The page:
U.S. Navy Dispatches Destroyer to S. China Sea Amidst Chinese Drills
China has concluded a three-day exercise designed to simulate "sealing off" Taiwan from the outside world, sending a clear response to Taiwan's increasing diplomatic ties with the United States. Meanwhile, the U.S. Navy responded in kind with a freedom of navigation operation (FONOP) near one of China's South China Sea bases.
Beijing dispatched the aircraft carrier Shandong to the east of the island and conducted a series of naval drills, including simulated attacks and blockades. Eight Chinese PLA Navy warships remain deployed around the island after the exercise, Taiwan's defense ministry reported on Tuesday.
The drills followed shortly after Taiwanese President Tsai Ing-wen flew to California to meet with U.S. Speaker of the House Kevin McCarthy and other senior congressional leaders. Beijing had previously warned that it would view an official visit to the U.S. by President Tsai as an offense.
"China used this to launch military exercises, causing instability in Taiwan and the region. This is not a responsible attitude for a major country in the region," President Tsai said in a statement Tuesday.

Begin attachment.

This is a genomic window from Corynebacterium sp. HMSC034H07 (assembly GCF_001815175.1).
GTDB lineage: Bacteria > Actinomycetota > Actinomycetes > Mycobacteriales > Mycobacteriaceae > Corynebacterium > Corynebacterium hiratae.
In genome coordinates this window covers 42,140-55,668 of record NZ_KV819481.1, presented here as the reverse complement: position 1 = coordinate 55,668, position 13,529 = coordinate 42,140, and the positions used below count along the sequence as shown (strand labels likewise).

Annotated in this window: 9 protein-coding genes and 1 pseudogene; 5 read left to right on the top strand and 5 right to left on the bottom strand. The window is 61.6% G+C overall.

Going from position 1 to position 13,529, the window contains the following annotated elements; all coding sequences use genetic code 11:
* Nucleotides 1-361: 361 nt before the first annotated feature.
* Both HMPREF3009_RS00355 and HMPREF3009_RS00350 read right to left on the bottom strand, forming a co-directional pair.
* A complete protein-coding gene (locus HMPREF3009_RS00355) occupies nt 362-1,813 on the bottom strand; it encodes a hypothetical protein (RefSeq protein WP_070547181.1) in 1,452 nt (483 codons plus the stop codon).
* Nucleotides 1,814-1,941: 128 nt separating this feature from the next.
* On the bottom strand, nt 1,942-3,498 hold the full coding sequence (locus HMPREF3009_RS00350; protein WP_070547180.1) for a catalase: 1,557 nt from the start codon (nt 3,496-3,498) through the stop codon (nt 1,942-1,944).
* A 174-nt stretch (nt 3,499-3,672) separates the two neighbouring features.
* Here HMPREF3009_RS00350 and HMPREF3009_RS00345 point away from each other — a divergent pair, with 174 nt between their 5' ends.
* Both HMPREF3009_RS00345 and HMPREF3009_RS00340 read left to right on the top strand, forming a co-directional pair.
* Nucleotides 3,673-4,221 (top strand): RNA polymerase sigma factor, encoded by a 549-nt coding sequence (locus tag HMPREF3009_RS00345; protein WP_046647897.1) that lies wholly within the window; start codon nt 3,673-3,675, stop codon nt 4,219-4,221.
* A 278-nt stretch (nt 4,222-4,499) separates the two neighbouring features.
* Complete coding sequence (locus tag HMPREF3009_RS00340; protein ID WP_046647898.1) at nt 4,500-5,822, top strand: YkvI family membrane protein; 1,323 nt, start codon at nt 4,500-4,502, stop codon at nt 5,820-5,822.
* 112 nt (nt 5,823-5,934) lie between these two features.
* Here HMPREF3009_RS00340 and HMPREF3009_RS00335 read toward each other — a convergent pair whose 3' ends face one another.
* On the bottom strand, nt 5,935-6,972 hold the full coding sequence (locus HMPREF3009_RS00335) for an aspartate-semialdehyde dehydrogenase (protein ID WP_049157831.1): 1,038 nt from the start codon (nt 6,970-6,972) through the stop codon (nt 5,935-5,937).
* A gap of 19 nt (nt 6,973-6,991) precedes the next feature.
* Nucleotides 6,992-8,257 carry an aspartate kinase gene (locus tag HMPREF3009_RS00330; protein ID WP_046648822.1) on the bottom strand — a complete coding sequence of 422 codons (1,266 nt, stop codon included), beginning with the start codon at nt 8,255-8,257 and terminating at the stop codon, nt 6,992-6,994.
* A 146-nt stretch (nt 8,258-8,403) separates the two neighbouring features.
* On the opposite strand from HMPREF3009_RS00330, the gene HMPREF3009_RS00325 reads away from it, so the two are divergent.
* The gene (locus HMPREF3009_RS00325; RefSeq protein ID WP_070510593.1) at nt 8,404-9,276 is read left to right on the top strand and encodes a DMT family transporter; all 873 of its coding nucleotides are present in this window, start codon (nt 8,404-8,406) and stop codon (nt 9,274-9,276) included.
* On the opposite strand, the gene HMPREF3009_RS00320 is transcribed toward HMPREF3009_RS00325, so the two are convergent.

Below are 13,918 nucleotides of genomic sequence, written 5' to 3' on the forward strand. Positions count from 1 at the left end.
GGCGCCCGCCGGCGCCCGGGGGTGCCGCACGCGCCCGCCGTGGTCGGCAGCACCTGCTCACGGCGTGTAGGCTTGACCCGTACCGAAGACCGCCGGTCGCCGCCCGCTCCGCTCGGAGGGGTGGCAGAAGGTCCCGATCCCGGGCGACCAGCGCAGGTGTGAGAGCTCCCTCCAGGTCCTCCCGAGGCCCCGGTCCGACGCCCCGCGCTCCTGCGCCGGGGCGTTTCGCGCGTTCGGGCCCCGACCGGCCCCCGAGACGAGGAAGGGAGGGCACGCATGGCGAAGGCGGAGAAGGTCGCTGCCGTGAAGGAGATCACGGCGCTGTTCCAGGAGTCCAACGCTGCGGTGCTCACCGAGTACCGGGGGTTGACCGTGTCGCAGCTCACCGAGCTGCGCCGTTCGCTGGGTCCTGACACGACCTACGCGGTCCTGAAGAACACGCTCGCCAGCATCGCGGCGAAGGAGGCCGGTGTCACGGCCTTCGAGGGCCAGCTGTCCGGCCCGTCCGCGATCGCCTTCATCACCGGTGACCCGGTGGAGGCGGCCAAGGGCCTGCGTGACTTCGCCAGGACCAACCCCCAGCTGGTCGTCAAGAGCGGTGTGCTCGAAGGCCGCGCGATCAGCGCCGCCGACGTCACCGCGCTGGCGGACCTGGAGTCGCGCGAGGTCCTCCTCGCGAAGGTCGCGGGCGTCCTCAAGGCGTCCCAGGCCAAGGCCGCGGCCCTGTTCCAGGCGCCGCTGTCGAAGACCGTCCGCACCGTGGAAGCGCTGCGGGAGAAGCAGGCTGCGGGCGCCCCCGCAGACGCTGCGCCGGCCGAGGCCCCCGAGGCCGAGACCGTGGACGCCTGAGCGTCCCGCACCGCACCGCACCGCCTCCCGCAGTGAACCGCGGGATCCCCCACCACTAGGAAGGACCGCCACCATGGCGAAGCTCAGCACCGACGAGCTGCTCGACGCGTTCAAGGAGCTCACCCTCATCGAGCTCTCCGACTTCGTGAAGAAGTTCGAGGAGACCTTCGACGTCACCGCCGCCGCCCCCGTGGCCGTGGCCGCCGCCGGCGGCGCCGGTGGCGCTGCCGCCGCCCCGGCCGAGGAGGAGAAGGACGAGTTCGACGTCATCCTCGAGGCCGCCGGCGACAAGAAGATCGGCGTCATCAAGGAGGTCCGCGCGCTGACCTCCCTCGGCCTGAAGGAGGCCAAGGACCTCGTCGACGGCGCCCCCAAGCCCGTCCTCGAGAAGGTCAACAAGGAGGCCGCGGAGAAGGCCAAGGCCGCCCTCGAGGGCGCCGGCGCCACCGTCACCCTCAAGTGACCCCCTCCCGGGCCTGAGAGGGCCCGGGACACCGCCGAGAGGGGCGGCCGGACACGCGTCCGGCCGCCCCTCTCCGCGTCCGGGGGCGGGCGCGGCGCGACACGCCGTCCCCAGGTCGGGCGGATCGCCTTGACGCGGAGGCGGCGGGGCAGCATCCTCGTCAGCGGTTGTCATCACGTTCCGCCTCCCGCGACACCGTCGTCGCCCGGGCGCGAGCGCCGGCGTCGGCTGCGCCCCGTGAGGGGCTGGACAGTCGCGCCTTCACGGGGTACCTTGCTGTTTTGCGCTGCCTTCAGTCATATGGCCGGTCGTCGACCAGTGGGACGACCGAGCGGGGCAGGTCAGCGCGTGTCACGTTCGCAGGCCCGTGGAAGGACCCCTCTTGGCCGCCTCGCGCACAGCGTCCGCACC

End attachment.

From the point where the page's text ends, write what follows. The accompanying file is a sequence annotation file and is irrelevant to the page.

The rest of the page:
Taiwan is a democratically-governed locality with de facto independence from the People's Republic of China; Beijing puts the highest priority on reunifying the island with the mainland - and has threatened to use force if necessary.
As the PLA Navy's drills carried on in and around the Taiwan Strait, the U.S. Navy dispatched the destroyer USS Milius to pass near Chinese-occupied Mischief Reef, a formerly submerged feature in the Spratly Islands that China has built up into a strategic military installation.
Since the feature was previously under water, international law does not recognize a territorial sea claim extending seaward from Mischief Reef, noted U.S. 7th Fleet in a statement. USS Milius' transit was designed to demonstrate disregard for territorial sea claims in the vicinity of the base, continuing a long tradition of U.S. Navy freedom of navigation operations carried out to challenge Chinese assertions of ownership.
China claims virtually all of the South China Sea as its own, including areas located hundreds of miles from the mainland. "China has indisputable sovereignty over the South China Sea islands and their nearby waters,” said PLA Southern Theater spokesman Senior Col. Tian Junli in a statement denouncing USS Milius' transit.